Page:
Seven dissolving microneedle formulations were tested through various biodegradable polymers and sugars being analyzed with F7, a low molecular weight sodium hyaluronate, and trehalose dihydrate being considered optimal for producing uniform microneedle arrays.

The main dMN formulation was chosen by having an optimal mechanical strength and being efficient in microneedle dissolution, such as dissolving after 5 minutes. This formulation was loaded with poly(lactic-co-glycolic) acid (PLGA) NPs comprising a model influenza matrix 2 (M2) protein antigen.

The level of antigen-loading was investigated through centrifugation of various concentrations of antigen nanoparticles within the optimal microneedle formulation. Additionally, ex vivo mechanical strength and level of dissolvability were also assessed utilizing the optimal formulation consisting of M2 PLGA NP-loaded dMN and testing two different microneedle arrays on murine and porcine skin.

With further studies on this lead microneedle array and the pore formation in vivo, fluorescent dye NPs were used, and pore closure analyses have illustrated the temporary micropores from the microneedles closed soon after removing the patch.

The Benefits of Future Commercialization

Ultimately, this research illustrated a novel and innovative approach to provide an alternative to hypodermal needles as well as the conventional method of administering vaccines.

This transdermal vaccine concept has proven to be easy to formulate and effective in delivering antigens in a pain-reduced manner by utilizing nanoparticle-loaded dissolved microneedles that could revolutionize vaccine administration.

The promising nature of this research can be universalized for higher vaccination rates in less economically developed countries due to their reduced accessibility to vaccines and the trauma associated with needles and sterility.

Higher vaccinations for all infectious diseases including COVID-19 with self-administration can reduce the level of contact between possibly infectious individuals and reduce transmissibility.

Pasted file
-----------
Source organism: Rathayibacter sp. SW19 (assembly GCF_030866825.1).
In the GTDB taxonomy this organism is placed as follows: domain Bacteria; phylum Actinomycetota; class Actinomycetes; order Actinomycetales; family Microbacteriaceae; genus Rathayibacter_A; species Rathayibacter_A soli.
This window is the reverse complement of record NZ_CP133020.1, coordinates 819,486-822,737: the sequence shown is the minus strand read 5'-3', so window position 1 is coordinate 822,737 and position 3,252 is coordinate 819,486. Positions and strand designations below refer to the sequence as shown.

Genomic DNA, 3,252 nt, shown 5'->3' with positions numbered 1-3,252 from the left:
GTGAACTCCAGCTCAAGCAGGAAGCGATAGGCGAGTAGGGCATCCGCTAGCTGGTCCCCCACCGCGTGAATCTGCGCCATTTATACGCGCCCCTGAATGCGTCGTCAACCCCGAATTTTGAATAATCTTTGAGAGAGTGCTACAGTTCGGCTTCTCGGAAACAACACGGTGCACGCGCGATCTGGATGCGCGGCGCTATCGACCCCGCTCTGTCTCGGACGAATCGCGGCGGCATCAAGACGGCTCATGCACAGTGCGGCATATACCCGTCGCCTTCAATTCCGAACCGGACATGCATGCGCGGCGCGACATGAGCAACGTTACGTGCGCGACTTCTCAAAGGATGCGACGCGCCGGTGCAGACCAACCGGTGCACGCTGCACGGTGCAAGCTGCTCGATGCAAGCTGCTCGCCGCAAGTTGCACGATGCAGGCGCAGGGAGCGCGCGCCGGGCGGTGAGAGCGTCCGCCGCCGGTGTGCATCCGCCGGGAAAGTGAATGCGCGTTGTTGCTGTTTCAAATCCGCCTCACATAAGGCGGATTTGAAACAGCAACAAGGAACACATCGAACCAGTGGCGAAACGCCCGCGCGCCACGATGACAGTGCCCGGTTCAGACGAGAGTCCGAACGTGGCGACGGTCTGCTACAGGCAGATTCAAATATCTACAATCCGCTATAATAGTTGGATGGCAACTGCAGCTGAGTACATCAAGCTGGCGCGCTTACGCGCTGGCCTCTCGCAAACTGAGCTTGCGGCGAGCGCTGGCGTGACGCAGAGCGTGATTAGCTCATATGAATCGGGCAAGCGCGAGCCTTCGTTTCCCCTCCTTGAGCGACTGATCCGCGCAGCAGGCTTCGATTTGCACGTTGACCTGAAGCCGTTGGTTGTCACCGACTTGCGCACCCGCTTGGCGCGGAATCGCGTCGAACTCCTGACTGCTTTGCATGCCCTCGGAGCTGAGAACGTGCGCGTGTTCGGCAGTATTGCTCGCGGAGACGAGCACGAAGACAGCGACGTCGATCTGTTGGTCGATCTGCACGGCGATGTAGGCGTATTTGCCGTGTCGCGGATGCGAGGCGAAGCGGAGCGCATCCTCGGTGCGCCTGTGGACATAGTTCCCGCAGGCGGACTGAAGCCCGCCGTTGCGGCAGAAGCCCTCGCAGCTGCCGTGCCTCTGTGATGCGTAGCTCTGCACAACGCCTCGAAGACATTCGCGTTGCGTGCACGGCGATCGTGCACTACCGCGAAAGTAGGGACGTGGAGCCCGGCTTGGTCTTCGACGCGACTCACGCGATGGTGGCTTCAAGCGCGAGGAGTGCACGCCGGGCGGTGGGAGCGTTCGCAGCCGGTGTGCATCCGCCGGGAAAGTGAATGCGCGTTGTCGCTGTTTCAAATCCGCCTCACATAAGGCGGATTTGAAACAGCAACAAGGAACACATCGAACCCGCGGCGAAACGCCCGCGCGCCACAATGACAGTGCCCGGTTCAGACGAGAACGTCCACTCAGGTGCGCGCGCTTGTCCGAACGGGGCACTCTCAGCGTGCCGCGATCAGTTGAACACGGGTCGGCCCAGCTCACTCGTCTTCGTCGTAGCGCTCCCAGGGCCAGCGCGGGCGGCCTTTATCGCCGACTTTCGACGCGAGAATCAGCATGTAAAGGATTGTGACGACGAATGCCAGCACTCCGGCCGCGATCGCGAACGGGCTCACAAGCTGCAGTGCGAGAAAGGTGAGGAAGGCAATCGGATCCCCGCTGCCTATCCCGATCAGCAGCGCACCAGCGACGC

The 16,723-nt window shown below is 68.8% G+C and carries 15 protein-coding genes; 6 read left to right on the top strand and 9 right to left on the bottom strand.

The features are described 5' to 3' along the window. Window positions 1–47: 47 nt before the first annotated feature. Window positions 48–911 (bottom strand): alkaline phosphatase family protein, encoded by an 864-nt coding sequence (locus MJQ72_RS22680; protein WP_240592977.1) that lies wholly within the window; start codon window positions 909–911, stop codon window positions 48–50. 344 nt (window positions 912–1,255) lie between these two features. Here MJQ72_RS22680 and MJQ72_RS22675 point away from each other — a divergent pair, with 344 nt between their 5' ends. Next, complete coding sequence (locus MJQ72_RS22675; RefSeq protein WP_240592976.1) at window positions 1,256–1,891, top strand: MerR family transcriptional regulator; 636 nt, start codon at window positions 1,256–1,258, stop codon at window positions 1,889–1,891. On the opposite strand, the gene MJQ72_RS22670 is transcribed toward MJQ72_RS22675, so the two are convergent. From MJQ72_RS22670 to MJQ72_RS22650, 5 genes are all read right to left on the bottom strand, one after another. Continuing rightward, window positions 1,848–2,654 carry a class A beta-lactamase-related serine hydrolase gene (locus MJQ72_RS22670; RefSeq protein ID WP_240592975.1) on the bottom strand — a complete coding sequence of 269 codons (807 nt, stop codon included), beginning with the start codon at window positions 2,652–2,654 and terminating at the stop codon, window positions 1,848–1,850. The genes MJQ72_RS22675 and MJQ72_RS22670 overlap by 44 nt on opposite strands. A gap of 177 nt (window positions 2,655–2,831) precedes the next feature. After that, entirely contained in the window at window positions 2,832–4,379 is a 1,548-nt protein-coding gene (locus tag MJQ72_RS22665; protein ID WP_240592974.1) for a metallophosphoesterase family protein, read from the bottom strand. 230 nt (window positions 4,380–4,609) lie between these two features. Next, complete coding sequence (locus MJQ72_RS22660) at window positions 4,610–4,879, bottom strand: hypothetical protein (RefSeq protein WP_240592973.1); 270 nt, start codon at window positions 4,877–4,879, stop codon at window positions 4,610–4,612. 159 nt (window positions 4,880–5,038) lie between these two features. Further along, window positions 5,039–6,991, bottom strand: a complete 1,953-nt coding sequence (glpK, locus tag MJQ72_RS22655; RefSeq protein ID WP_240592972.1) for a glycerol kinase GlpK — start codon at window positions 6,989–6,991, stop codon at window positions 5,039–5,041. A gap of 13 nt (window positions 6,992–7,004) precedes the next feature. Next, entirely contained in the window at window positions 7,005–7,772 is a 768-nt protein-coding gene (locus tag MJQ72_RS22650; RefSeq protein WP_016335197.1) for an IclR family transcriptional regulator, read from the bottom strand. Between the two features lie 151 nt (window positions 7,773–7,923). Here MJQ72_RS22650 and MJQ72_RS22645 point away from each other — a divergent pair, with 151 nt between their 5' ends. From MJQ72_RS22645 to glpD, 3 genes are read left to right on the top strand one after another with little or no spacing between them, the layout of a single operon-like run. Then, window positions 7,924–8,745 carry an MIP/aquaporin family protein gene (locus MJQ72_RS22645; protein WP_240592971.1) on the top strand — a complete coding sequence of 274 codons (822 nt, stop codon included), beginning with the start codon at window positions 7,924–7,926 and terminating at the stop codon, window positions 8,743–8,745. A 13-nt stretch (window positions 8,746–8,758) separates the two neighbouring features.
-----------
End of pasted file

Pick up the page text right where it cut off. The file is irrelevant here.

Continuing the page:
Continue reading: How Polymer Nanoparticles Could Slow the Spread of COVID-19


Gomes, K., D'Souza, B., Vijayanand, S., Menon, I. and D'Souza, M., (2021) A Dual-Delivery Platform for Vaccination using Antigen-loaded Nanoparticles in Dissolving Microneedles. International Journal of Pharmaceutics, p.121393. Available at: https://www.sciencedirect.com/science/article/pii/S0378517321011996?via%3Dihub

Further Reading

Valdivia-Olivares, R., Rodriguez-Fernandez, M., Álvarez-Figueroa, M., Kalergis, A. and González-Aramundiz, J., (2021) The Importance of Nanocarrier Design and Composition for an Efficient Nanoparticle-Mediated Transdermal Vaccination. Vaccines, 9(12), p.1420. Available at: https://www.mdpi.com/2076-393X/9/12/1420

Disclaimer: The views expressed here are those of the author expressed in their private capacity and do not necessarily represent the views of AZoM.com Limited T/A AZoNetwork the owner and operator of this website. This disclaimer forms part of the Terms and conditions of use of this website.

Marzia Khan

Written by

Marzia Khan

Marzia Khan is a lover of scientific research and innovation. She immerses herself in literature and novel therapeutics which she does through her position on the Royal Free Ethical Review Board. Marzia has a MSc in Nanotechnology and Regenerative Medicine as well as a BSc in Biomedical Sciences. She is currently working in the NHS and is engaging in a scientific innovation program.